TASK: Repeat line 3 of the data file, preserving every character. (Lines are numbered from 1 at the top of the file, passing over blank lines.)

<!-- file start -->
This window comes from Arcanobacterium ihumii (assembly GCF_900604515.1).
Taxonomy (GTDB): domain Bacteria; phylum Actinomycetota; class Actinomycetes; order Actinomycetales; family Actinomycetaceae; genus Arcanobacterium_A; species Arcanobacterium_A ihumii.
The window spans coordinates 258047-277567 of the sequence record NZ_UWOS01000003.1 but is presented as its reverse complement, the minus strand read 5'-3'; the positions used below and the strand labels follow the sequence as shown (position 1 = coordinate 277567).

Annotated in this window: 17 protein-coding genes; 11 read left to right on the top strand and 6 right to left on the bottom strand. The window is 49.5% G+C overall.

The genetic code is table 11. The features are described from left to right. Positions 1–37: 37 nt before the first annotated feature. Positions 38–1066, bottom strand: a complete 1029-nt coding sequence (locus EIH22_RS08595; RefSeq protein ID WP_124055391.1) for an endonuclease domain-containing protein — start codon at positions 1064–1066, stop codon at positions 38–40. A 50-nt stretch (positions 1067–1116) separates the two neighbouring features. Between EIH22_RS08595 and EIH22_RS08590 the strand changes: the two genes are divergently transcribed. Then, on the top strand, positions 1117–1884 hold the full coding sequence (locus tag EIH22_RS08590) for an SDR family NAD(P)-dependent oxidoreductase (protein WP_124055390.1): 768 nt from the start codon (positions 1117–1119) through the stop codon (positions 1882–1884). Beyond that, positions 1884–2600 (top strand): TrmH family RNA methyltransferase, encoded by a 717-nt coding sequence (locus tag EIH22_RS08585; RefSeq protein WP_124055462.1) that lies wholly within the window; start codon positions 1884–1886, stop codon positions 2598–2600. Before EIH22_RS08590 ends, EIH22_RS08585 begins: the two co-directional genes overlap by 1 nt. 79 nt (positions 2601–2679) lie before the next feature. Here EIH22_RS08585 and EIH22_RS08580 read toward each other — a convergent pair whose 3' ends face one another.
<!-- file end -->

The window spans coordinates 258047-277567 of the sequence record NZ_UWOS01000003.1 but is presented as its reverse complement, the minus strand read 5'-3'; the positions used below and the strand labels follow the sequence as shown (position 1 = coordinate 277567).